French police arrest eight activists targeting chemicals site

AFP - [email protected]
French police arrest eight activists targeting chemicals site
This image grab from AFPTV footage shows Extinction Rebellion and Youth for Climate activists deploying a giant banner depicting a skull and bones, atop a structure inside the Arkema chemical plant in Pierre-Benite, central-eastern France, on March 2, 2024. (Photo by Sylvain THIZY / AFPTV / AFP)

Environmental activists broke into a French chemicals site Saturday to denounce the production of so-called "forever chemicals" -- PFAS compounds -- leading to eight arrests, local officials said.


Around 300 people from the Extinction Rebellion and Youth for Climate groups cut through fences to reach the Arkema site at Pierre-Benite factory near Lyon in southeast France, a spokesman for the organisers said.

Once inside they deployed banners and spray-painted graffiti including "PFAS tell the truth" and "Arkema is poisoning us". Police counted around 150 protesters.

"We want to close to door for the 'forever chemicals' that Arkema is dumping into the Rhone river," Julien, a spokesman for the organisers, told AFP.

"And at the same time, we want to open the door because everything that's happening here is being done in secret," he said.

PFAS, Per- and polyfluoroalkyl substances), are a family of around 4,000 chemical compounds often referred to as "forever chemicals" because of their long lifespans in bodies and the environment. They resist grease, oil, water and heat.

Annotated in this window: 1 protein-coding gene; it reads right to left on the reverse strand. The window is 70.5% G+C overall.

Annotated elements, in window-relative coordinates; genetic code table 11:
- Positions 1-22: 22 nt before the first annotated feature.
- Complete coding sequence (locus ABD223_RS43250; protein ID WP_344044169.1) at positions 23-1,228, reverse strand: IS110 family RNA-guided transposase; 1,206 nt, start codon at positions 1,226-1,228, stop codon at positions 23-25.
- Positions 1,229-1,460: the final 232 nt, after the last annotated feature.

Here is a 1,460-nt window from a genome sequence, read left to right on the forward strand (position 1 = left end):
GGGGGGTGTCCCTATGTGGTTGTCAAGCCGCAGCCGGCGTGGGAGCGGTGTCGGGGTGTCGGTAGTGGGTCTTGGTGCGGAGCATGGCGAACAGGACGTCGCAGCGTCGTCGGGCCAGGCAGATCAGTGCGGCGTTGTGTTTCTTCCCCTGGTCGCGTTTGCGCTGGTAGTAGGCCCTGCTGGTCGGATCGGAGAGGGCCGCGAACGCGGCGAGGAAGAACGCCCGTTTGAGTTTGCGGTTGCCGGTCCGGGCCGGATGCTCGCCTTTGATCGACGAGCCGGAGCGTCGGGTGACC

Experts say that exposure to some types of PFAS have been linked to serious health effects.

American regulators said this week that materials with PFAS would no longer be sold to package microwave popcorn or other greasy foods in the United States.

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Arkema said in a statement that the Pierre-Benite site would stop using PFAS compounds to manufacture its products by the end of this year.

France's industry minister Roland Lescure denounced the protest, saying on X that "Disagreeing and debating, yes. Destroying, no".

The protest came as another chemicals group, Daikin, is seeking to build a new production site nearby, which has sparked protests from residents.

Regional authorities said: "The new site from Daikin will not lead to PFAS runoffs in the water, unlike the Arkema site which has been subject to a September 2022 decree that calls for halting the use of PFAS surfactants by the end of 2024."


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